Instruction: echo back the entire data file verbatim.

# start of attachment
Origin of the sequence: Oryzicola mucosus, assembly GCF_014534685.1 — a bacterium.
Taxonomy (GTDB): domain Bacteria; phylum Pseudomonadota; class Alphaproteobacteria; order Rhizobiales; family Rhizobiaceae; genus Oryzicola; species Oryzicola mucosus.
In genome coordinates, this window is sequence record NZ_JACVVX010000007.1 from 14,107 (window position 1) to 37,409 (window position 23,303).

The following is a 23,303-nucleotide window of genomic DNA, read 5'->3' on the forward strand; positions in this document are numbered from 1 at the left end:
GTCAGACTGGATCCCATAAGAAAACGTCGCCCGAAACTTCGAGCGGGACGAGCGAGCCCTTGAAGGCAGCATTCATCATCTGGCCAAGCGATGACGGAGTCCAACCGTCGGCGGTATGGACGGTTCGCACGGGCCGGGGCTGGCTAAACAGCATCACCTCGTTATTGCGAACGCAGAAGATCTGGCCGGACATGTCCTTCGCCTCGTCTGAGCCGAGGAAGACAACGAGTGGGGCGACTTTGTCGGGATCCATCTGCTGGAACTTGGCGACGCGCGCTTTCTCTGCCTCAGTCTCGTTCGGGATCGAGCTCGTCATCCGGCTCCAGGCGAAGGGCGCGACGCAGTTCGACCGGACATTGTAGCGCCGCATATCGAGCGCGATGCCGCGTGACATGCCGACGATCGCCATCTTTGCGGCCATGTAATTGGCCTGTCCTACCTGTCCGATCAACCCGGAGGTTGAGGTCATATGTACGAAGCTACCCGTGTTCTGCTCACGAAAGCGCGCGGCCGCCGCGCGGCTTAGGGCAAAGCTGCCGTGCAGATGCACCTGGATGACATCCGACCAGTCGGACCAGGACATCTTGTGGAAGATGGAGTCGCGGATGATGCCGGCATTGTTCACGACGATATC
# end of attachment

Origin of the sequence: Oryzicola mucosus, assembly GCF_014534685.1 — a bacterium.
Taxonomy (GTDB): domain Bacteria; phylum Pseudomonadota; class Alphaproteobacteria; order Rhizobiales; family Rhizobiaceae; genus Oryzicola; species Oryzicola mucosus.
In genome coordinates, this window is sequence record NZ_JACVVX010000007.1 from 14,107 (window position 1) to 37,409 (window position 23,303).

The following is a 23,303-nucleotide window of genomic DNA, read 5'->3' on the forward strand; positions in this document are numbered from 1 at the left end:
GTCAGACTGGATCCCATAAGAAAACGTCGCCCGAAACTTCGAGCGGGACGAGCGAGCCCTTGAAGGCAGCATTCATCATCTGGCCAAGCGATGACGGAGTCCAACCGTCGGCGGTATGGACGGTTCGCACGGGCCGGGGCTGGCTAAACAGCATCACCTCGTTATTGCGAACGCAGAAGATCTGGCCGGACATGTCCTTCGCCTCGTCTGAGCCGAGGAAGACAACGAGTGGGGCGACTTTGTCGGGATCCATCTGCTGGAACTTGGCGACGCGCGCTTTCTCTGCCTCAGTCTCGTTCGGGATCGAGCTCGTCATCCGGCTCCAGGCGAAGGGCGCGACGCAGTTCGACCGGACATTGTAGCGCCGCATATCGAGCGCGATGCCGCGTGACATGCCGACGATCGCCATCTTTGCGGCCATGTAATTGGCCTGTCCTACCTGTCCGATCAACCCGGAGGTTGAGGTCATATGTACGAAGCTACCCGTGTTCTGCTCACGAAAGCGCGCGGCCGCCGCGCGGCTTAGGGCAAAGCTGCCGTGCAGATGCACCTGGATGACATCCGACCAGTCGGACCAGGACATCTTGTGGAAGATGGAGTCGCGGATGATGCCGGCATTGTTCACGACGATATC